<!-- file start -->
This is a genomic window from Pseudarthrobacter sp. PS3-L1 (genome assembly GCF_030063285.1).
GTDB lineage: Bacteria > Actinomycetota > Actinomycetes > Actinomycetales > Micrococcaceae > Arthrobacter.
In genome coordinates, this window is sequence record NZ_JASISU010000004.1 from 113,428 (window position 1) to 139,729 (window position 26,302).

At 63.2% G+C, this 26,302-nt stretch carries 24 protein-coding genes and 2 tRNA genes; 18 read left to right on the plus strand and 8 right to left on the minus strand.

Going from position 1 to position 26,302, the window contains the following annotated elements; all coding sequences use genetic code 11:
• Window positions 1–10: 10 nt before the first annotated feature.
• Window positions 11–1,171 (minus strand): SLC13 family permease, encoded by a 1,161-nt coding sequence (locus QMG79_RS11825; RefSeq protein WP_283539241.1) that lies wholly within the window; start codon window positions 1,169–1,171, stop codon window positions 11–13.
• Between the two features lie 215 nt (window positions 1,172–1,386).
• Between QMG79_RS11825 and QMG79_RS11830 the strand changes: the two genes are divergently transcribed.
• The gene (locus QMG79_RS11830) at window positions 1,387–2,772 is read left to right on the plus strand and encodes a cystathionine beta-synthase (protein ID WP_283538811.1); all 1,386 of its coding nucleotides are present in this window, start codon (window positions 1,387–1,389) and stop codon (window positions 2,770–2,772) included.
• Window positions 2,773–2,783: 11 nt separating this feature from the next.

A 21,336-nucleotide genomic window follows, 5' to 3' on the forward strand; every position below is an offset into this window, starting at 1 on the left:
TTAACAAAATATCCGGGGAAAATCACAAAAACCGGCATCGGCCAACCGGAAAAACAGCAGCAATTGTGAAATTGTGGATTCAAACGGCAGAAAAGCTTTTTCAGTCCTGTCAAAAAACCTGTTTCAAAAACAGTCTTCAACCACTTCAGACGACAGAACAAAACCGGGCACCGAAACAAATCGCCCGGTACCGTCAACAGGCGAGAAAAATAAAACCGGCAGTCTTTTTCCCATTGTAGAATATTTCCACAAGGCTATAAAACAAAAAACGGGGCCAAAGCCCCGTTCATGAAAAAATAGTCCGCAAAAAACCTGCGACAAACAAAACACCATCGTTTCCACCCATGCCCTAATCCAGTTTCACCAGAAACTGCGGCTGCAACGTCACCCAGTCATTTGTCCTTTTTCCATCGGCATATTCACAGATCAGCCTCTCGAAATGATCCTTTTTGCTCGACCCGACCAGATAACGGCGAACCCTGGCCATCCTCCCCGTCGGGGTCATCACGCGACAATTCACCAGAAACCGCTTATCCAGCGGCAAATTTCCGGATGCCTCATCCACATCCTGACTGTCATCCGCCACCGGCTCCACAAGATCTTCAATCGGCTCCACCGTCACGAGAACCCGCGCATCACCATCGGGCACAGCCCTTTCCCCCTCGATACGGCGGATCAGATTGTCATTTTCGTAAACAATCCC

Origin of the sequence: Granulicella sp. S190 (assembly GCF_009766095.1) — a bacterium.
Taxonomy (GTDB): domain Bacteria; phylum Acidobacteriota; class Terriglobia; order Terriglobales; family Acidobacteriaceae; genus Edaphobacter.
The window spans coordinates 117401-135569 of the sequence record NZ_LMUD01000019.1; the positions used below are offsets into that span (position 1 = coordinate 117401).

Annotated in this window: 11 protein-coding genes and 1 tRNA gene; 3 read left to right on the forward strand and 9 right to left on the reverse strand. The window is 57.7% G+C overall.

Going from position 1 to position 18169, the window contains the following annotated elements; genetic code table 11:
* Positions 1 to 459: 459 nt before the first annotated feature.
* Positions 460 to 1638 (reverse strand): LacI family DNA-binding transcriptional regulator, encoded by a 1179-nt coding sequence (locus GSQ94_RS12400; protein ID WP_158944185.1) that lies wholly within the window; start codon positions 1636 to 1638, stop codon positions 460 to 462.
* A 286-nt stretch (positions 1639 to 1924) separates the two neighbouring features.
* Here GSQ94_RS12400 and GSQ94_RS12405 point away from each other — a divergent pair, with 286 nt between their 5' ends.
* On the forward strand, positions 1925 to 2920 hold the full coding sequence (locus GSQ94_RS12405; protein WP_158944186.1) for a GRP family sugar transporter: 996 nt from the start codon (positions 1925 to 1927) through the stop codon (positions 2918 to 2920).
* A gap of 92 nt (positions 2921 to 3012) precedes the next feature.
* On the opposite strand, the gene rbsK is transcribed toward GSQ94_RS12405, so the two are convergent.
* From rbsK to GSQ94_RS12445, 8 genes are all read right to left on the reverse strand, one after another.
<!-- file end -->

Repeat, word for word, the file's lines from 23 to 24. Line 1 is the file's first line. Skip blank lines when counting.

* On the forward strand, positions 1925 to 2920 hold the full coding sequence (locus GSQ94_RS12405; protein WP_158944186.1) for a GRP family sugar transporter: 996 nt from the start codon (positions 1925 to 1927) through the stop codon (positions 2918 to 2920).
* A gap of 92 nt (positions 2921 to 3012) precedes the next feature.